A couple years back, while conversing with an acquaintance (I wouldn’t call her a friend because I simply cannot stand the sight of her), we stumbled upon a very generic topic. Our gripping heart-to-heart was about activities we find pleasure in, and I, very much like the bookworm I am, said “I like to write.”
To this, I usually get a twinkle of the eyes, a puppy-gaping mouth, and a sound that is customarily something along the lines of “ooooooooooooo,” or “Oh my god, that is so cool!” Or “Wow, what kind of stuff?”
But this girl threw me completely off guard.
“Why?” She asked.
And it left me absolutely baffled, that word ‘why’. I had never given it much thought back then. All I could think of was the times I would frantically search for a pen and paper, so I could scribble down whatever crazy new plot my brain was cooking.
I didn’t have a practiced, tested, and repeated answer for this ‘why’. So absentmindedly, I uttered,
“It makes me happy.”
(She finds pleasure in watching movies, by the way. Just in case anybody was wondering.)
To this day, I catch myself thinking of that answer. It was the most thoughtless answer I had ever given, filled with distractedness— as most writers are when it comes to speaking (I will also take this opportunity to apologise to anyone who thought I wasn’t interested. I just “writered” my way out of that).
I mull over that answer more often than I probably should, and it bemuses me how absentminded, and yet how completely honest that answer was. For a writer, I must say, it was too simple, too ordinary of an answer.
But then I think— if it really is as ordinary an answer as I imagine it to be, why am I still thinking of it? Why, after all these years, does it loom in the back of my head, creeping up front the first chance it gets?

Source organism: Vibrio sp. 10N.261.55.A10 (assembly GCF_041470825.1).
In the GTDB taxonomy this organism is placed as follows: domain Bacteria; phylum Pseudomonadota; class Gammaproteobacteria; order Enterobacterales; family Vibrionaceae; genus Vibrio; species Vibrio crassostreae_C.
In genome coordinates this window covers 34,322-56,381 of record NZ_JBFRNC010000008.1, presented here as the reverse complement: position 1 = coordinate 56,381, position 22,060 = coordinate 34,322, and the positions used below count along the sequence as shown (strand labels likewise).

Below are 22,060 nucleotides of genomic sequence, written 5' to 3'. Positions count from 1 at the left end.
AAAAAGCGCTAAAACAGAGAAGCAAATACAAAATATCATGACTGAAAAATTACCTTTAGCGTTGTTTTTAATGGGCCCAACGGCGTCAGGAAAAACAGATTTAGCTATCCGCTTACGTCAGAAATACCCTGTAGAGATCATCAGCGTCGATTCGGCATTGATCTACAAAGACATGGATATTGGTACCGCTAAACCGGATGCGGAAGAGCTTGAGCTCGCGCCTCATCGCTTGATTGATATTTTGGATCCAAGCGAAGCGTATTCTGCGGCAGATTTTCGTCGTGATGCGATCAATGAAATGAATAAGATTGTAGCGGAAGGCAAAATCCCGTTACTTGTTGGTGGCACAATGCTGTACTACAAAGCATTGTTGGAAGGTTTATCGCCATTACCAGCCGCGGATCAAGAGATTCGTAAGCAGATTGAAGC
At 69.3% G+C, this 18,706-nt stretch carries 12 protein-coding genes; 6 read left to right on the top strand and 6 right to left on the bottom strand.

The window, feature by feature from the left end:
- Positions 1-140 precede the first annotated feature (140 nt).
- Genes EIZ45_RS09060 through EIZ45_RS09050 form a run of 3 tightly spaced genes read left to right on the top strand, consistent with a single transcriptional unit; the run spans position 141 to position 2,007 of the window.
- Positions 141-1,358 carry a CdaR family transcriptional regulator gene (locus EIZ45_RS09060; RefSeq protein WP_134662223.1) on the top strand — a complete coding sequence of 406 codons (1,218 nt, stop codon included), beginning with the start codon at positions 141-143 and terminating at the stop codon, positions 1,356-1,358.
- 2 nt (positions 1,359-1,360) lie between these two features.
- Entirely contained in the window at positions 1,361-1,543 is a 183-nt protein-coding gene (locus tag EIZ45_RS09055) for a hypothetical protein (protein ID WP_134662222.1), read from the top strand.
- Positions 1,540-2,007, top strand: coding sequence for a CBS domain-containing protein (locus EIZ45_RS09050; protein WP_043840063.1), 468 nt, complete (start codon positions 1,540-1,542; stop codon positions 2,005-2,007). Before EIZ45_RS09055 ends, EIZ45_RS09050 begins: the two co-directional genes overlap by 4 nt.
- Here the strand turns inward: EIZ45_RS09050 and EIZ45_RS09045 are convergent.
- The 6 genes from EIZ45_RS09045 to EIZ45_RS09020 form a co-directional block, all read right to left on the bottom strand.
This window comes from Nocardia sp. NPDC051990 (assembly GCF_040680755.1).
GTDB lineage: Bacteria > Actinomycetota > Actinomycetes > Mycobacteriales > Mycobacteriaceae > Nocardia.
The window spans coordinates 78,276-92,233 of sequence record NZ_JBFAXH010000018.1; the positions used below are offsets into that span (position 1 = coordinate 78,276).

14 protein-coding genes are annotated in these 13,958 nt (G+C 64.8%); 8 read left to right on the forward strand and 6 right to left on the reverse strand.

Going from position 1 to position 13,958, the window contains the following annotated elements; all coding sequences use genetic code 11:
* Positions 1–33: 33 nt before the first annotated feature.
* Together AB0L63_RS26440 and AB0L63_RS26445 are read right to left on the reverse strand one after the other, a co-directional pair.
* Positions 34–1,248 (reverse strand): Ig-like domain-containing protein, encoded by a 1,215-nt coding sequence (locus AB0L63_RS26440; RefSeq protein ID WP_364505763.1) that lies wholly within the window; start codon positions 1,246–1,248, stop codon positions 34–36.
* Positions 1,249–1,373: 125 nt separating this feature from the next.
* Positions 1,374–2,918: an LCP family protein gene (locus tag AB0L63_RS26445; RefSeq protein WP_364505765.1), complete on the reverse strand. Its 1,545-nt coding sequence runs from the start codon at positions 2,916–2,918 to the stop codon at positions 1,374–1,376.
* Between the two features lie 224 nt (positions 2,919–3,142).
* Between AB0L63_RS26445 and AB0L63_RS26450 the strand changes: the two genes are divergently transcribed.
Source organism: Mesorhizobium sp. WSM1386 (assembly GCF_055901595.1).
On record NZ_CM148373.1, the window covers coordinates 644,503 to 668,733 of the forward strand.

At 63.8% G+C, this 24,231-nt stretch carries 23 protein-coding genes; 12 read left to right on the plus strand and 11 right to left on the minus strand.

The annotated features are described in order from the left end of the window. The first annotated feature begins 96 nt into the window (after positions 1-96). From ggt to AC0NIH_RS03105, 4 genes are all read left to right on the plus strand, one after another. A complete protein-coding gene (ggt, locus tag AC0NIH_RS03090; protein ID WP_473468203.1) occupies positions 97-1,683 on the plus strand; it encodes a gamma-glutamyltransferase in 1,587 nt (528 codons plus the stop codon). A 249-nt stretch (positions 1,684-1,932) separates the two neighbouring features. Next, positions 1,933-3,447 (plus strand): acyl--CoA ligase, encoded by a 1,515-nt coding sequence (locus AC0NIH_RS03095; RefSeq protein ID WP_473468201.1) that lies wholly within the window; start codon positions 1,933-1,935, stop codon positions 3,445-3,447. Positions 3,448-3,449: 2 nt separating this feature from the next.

I muse over “happy”. It’s such a small word. Such a delightful word. It is the mother of all those words we use as synonyms for “happy”. In fact, we use these synonyms so often, that we seem to have forgotten how to be happy itself.
And so, “happy” becomes too generic, too common, too much of a plain Jane. Even non-writers seem to shy away from the word.
Maybe that is why it materialises so vividly in my mind, that answer. Maybe this pressure and sense of urgency, that I must not be generic in any manner, has embedded this answer into my memory forever.
For a few months, that answer even played as a source of embarrassment for me. In those four words, I was too average to call myself a writer. My reason to write wasn’t reason enough.
But as the years rolled by, and my mulling didn’t see its end for a long time, I thought really, really deep about my answer. Why does writing make me happy? What contentment could I possibly achieve from an activity that all other children in my grade seem to loathe?
And the reason, upon pondering, was not too complicated. Writing made me calm. Writing helped me express myself, and gave me the freedom of being who I am in the privacy of my pen and paper. Writing gave me a purpose.
While others engaged in supporting art, I made art.
I guess that makes me feel a tiny bit special, but more than that, it makes me happy. Yes, happy. And so, I decided to stick to “It makes me happy,” because no other answer could be truer.